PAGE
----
Background: There has been a perception that California Hispanic children have an unusually high cancer incidence rate, but to the authors' knowledge the only information regarding cancer rates in this population has been the tabular data published in reports issued by the California Department of Health Services. The California Cancer Registry has collected data regarding all cancers diagnosed in California since 1988.
Methods: Data regarding all invasive cancers diagnosed in California Hispanic children age <15 years during the 7-year period 1988-1994 were analyzed. Cancers were grouped according to the International Classification for Childhood Cancers. Age-adjusted and age specific incidence rates were compared with the corresponding incidence rates among non-Hispanic white children.
Results: Based on available demographic information, the overall incidence rate of cancer was approximately 7% lower among California children classified as Hispanic than among non-Hispanic white children. Hispanic children had higher incidence rates of lymphoid leukemia and gonadal germ cell tumors and a lower incidence rate of astrocytomas and carcinomas than non-Hispanic white children.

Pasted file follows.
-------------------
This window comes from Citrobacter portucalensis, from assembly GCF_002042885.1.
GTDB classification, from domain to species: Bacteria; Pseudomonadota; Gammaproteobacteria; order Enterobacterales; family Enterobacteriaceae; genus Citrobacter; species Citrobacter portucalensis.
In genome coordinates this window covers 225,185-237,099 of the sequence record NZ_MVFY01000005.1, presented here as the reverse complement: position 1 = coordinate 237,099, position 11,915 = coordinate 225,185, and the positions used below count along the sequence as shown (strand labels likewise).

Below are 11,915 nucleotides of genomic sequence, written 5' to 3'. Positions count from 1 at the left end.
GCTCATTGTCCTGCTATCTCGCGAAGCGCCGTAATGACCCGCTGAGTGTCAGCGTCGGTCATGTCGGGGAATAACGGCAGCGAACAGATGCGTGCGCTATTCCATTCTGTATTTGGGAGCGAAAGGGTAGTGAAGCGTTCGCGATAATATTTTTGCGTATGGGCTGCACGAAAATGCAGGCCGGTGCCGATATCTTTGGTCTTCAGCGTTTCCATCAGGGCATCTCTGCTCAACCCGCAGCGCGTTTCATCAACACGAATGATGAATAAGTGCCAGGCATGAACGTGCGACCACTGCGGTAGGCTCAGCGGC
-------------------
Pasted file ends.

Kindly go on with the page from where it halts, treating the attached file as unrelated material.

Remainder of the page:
Conclusions: These data do not confirm the perception that California Hispanic children have an unusually high cancer incidence rate but there were notable differences between Hispanic and non-Hispanic white children with regard to the incidence rates of certain cancers. The perception may be due in part to the fact that childhood malignancies represented 3.1% of all cancers diagnosed among Hispanics but only 0.5% of all cancers diagnosed among non-Hispanic whites. This is explained by the lower incidence rate of cancer among California Hispanic adults than among non-Hispanic white adults and the difference in the age distribution of the two populations.
Copyright 1999 American Cancer Society.